Gad’s name comes from the Hebrew word “Troop”. Leah named him Gad, saying, “A troop is coming.” Troop is translated from Gedud, and this is what Leah meant when she said Ba Gad. Her sons now made up a “whole troop.”
The Tribe of Gad was known for being mighty by the time when Jacob and his family of seventy came to live in Egypt. Gad was the father of seven sons. We will learn more about this in a moment, but when the Patriarch Jacob blessed his sons before his death, he prophesied that the tribe of Gad will provide brave troops who will lead the children of Israel to victory in the conquest of the Promised Land. Then they will return to their inheritance on the eastern side of the Jordan. Even Moses, when he blessed the tribes before his passing, likened Gad to a lion. This was an allusion to the mighty warriors of this tribe who will strike down Israel’s enemies.
Moses said of Gad, “Blessed be he who enlarges Gad! Gad crouches like a lion; he tears off arm and scalp. He chose the best of the land for himself, for there a commander’s portion was reserved; and he came with the heads of the people, with Israel he executed the justice of the Lord, and his judgments for Israel.” (Deuteronomy 33:20-21 ESV)
In the arrangement of the camp and order of the march, the tribe of Gad was placed under the Staff of Reuben, together with Simon, south of the Tabernacle. Num. 2:10-14.
After the Eastern area of Canaan was captured from the Amorites (Num. 21:21-3 5), the tribes of Reuben, Gad, and half of Manasseh chose to settle in that area. These tribes had large herds of cattle and sheep, and when they saw that the lands of Jazer and Gilead, east of Jordan, were very suitable for grazing, they approached Moses, Eleazar, and all the princes and requested that this area be given to them as their share of the Promised Land. This seemed, at first, like another rebellion, and Moses sternly rebuked the tribes of Ruben and Gad.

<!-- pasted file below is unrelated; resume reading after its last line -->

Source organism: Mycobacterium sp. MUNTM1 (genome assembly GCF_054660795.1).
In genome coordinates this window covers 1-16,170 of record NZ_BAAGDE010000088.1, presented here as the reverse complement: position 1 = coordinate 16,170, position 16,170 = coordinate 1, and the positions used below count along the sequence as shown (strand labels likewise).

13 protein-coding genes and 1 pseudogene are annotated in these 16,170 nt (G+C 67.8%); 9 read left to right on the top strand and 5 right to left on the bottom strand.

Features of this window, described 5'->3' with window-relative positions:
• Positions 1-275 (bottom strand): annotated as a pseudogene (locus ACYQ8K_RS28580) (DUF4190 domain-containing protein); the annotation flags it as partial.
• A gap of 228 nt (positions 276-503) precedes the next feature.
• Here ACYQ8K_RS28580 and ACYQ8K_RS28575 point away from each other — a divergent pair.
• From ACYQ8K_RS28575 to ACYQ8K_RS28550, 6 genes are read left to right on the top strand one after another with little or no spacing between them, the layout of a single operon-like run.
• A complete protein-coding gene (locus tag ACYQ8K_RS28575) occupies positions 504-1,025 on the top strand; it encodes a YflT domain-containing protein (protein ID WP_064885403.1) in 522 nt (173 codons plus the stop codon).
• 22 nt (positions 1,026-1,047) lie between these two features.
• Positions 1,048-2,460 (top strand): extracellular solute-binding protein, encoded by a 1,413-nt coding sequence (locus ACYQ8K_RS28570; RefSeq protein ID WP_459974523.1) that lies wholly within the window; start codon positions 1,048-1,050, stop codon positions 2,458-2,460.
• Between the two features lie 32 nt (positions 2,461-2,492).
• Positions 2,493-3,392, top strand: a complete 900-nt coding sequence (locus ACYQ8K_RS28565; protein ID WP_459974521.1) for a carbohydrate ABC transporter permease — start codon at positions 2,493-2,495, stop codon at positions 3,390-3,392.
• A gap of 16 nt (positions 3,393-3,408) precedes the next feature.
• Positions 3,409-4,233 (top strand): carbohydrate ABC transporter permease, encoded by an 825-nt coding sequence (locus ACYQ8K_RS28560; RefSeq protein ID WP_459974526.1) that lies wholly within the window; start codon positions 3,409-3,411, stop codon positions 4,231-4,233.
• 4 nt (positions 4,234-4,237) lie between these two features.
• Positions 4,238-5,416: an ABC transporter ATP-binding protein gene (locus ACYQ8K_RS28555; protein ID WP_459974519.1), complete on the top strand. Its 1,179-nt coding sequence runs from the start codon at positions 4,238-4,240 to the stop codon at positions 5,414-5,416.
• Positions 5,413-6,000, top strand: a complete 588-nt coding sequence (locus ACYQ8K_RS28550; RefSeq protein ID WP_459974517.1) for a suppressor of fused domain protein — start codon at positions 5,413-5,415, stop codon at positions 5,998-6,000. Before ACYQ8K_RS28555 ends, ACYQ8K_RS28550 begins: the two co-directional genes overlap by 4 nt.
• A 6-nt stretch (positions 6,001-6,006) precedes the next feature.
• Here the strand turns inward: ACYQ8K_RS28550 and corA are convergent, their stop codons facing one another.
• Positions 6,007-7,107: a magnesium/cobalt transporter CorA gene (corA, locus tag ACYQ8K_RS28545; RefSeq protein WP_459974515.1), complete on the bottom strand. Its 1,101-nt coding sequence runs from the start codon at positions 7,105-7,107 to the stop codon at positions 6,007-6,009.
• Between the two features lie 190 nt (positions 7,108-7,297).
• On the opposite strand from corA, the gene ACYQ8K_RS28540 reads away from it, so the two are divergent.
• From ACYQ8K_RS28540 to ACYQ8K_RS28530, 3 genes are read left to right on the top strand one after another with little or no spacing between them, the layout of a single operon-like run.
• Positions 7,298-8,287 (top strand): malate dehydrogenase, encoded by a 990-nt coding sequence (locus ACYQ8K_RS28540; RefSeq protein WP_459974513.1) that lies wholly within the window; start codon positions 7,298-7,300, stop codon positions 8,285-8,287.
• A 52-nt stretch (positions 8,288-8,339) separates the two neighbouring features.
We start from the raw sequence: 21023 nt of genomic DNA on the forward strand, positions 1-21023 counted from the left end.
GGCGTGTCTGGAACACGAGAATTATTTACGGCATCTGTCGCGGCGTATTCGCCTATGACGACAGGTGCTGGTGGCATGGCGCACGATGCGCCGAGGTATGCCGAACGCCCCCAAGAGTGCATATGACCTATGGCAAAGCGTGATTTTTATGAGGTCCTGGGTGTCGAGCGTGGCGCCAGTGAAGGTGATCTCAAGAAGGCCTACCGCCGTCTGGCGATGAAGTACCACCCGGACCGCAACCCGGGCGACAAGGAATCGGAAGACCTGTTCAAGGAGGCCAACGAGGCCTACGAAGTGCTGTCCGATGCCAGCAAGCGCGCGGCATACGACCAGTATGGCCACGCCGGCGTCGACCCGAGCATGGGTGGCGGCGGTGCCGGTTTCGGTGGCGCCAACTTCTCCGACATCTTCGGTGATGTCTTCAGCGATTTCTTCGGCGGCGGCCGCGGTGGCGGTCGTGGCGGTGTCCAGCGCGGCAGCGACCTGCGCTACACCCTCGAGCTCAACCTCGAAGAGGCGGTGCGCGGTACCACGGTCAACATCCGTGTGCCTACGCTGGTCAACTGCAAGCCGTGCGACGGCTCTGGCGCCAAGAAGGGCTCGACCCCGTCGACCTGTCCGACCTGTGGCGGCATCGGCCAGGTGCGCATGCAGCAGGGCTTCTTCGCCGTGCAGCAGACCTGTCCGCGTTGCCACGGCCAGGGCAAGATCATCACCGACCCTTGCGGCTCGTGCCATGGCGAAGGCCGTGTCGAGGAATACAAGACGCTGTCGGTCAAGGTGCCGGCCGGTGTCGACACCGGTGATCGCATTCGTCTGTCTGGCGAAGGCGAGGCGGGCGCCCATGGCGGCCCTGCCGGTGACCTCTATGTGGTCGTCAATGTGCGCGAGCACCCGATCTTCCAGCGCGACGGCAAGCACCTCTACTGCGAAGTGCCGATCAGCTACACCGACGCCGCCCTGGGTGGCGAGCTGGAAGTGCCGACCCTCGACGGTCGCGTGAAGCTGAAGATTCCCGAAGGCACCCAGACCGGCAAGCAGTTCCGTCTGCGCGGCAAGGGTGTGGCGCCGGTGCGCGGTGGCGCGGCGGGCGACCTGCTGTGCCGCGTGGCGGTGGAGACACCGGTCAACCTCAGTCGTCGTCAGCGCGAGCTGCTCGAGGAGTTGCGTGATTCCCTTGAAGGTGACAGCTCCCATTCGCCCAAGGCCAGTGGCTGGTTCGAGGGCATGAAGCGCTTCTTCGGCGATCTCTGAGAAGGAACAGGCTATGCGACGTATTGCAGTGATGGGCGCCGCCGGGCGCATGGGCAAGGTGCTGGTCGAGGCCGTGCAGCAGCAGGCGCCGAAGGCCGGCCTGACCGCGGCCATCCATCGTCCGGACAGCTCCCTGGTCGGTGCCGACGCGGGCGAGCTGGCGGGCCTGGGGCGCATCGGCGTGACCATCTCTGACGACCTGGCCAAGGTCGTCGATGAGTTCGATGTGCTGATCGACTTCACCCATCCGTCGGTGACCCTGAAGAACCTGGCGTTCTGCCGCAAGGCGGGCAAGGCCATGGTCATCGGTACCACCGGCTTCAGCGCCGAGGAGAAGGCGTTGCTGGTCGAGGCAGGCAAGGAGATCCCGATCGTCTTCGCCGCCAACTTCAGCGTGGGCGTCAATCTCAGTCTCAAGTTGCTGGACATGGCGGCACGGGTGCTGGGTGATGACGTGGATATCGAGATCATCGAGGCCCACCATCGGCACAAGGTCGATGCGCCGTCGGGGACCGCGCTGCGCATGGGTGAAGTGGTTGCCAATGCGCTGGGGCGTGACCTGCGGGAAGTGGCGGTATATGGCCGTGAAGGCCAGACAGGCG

But Moses said to the people of Gad and to the people of Reuben, “Shall your brothers go to the war while you sit here? Why will you discourage the heart of the people of Israel from going over into the land that the Lord has given them? Your fathers did this when I sent them from Kadesh-Barnea to see the land.” NUMBERS 32:6-8 (ESV)
However, the leaders of Reuben and Gad assured him that they were not only willing to accompany the other tribes, and help in the conquest of Canaan but also would march in the forefront of the battles. Accepting this offer and making it a condition of acceptance, Moses granted their request.
Then, the Reubenites and Gadites were permitted to build fortified cities in the Transjordan area for the women and children and sheepfolds for their flocks, while the fighting men of these tribes would cross the Jordan with the other tribes to lead in the conquest of Canaan. The tribes of Gad and Reuben built quite a few cities, while the clan of Machir, the son of Manasseh, went and conquered the land of Gilead from the Amorites dwelling there and received it as their inheritance.
The tribes of Gad and Reuben faithfully carried out their pledge. When most of the land of Canaan had been conquered, Joshua confirmed their inheritance and set the borders of the lands given to these tribes. The Territory of the Tribe of Gad was on land east of the Jordan River. Gad gained renown for its military spirit and was one of the ten northern tribes that formed a separate kingdom in 930 BC with Jeroboam as king. Following the Assyrian conquest of 721 BC, the ten tribes were partially dispersed. The tribe of Gad thus became one of the Ten scattered Tribes of Israel.
Upon their return from war, the two-and-a-half tribes built an altar near the Jordan River. They did this as a symbol and reminder of their unity with the rest of the tribes of Israel for future generations.